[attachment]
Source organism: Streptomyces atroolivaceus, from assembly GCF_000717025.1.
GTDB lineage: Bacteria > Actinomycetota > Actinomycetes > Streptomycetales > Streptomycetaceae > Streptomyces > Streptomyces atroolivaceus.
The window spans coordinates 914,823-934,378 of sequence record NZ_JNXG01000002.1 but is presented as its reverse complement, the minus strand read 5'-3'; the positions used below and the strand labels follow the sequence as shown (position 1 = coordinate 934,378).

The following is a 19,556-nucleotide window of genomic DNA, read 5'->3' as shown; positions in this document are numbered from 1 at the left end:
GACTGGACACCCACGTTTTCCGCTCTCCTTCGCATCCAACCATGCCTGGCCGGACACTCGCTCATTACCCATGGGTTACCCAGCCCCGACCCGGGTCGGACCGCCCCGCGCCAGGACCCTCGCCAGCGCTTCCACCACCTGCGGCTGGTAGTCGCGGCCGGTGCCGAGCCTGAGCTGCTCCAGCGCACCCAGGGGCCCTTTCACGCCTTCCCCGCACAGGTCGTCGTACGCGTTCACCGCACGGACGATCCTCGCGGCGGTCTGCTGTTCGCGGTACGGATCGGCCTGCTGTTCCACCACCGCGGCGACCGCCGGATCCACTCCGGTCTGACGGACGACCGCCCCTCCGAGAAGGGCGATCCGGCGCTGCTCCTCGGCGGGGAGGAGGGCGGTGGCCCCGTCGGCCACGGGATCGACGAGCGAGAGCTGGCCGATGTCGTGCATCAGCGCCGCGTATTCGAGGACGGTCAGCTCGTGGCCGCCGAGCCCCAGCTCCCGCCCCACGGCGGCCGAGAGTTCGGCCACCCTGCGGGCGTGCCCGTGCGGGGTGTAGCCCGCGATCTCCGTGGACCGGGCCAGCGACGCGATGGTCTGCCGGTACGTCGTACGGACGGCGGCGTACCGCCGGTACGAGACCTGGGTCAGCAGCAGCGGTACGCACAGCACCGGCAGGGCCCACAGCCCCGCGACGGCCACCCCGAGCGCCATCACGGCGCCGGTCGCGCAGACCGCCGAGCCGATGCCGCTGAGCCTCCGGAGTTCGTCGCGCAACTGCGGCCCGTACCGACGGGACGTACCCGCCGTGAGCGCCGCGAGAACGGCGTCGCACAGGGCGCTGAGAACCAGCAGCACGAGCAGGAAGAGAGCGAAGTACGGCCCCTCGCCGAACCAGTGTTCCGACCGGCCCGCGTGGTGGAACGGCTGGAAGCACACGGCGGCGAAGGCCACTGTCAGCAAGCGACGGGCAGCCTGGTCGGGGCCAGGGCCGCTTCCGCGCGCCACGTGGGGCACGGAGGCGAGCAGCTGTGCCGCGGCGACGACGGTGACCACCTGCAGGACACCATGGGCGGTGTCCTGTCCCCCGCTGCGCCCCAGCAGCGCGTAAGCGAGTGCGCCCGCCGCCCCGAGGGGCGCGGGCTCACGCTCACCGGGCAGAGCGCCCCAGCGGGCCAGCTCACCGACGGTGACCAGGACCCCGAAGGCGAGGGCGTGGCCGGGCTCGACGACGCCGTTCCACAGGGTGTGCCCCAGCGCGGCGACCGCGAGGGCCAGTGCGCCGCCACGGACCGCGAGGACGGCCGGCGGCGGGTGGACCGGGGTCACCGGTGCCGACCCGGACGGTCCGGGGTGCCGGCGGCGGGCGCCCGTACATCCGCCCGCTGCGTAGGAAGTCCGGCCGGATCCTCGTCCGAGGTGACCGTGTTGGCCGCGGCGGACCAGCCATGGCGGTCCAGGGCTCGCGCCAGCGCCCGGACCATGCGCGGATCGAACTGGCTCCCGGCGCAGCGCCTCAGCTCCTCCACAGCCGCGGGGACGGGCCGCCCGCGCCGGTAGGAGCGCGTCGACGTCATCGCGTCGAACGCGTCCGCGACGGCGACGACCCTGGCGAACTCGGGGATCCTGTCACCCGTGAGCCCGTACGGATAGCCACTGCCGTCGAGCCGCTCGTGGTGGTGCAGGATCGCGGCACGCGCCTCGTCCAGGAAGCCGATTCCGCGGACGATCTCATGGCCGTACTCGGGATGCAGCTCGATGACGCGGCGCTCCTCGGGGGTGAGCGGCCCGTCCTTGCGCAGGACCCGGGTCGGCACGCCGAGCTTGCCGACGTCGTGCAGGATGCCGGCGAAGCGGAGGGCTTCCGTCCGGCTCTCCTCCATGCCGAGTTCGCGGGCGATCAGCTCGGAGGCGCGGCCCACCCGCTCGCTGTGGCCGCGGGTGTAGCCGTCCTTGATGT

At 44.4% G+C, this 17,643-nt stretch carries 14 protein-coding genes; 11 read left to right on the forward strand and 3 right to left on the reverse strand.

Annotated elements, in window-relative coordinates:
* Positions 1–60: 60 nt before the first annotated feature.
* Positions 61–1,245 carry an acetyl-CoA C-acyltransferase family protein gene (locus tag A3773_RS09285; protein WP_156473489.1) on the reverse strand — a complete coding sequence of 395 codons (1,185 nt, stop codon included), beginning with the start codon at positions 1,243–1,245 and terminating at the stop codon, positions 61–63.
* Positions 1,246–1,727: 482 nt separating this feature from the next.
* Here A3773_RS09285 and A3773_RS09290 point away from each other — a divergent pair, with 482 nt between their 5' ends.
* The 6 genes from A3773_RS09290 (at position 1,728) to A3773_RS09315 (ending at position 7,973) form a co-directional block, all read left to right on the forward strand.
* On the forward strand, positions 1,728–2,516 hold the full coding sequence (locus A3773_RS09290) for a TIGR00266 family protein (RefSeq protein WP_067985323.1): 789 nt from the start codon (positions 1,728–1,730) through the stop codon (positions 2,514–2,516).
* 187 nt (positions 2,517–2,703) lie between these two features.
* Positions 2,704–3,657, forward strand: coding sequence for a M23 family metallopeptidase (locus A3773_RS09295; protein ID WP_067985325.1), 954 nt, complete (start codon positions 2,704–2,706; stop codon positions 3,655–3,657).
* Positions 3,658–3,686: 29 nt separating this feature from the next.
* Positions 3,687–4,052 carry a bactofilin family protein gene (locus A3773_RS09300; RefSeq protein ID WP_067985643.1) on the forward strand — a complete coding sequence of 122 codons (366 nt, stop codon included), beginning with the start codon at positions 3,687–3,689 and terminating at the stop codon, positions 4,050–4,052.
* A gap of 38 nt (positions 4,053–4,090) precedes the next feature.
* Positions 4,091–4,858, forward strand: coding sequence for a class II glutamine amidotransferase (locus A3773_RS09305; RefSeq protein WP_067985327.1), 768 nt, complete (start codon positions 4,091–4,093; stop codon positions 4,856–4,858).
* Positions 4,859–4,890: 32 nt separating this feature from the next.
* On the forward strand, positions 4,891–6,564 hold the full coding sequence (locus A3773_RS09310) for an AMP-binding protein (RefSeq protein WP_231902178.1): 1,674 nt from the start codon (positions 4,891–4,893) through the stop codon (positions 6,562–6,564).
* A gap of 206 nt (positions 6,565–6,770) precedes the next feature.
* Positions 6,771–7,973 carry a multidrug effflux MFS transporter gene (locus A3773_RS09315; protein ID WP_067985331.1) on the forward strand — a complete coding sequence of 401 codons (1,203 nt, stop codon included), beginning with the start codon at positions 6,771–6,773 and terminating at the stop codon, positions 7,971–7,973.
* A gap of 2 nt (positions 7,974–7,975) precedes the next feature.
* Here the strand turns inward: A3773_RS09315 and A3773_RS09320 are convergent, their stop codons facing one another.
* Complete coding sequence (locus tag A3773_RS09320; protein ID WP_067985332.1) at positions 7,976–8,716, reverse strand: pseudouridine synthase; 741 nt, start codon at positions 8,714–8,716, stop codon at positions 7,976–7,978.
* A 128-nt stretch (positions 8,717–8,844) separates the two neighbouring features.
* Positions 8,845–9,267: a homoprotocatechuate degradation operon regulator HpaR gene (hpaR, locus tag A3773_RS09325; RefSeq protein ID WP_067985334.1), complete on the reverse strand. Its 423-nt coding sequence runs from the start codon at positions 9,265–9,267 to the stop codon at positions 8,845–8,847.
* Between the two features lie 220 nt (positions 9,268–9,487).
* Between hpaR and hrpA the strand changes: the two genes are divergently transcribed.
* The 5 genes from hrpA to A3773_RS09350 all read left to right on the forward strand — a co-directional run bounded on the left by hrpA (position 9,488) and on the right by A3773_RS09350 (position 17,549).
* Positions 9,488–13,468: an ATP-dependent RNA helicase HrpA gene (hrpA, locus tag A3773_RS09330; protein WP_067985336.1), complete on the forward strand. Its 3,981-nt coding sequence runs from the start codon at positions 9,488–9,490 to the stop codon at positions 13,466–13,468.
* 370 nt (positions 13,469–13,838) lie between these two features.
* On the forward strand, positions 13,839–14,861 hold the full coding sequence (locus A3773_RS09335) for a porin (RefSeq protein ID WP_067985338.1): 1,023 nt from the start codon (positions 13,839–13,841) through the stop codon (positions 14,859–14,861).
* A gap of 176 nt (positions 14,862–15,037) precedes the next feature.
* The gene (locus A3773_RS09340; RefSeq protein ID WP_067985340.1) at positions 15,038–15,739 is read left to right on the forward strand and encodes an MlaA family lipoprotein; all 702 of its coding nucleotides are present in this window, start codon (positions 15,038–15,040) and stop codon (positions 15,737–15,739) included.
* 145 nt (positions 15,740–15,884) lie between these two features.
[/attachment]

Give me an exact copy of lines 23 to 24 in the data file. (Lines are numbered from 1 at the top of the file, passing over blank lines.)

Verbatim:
* Positions 6,771–7,973 carry a multidrug effflux MFS transporter gene (locus A3773_RS09315; protein ID WP_067985331.1) on the forward strand — a complete coding sequence of 401 codons (1,203 nt, stop codon included), beginning with the start codon at positions 6,771–6,773 and terminating at the stop codon, positions 7,971–7,973.
* A gap of 2 nt (positions 7,974–7,975) precedes the next feature.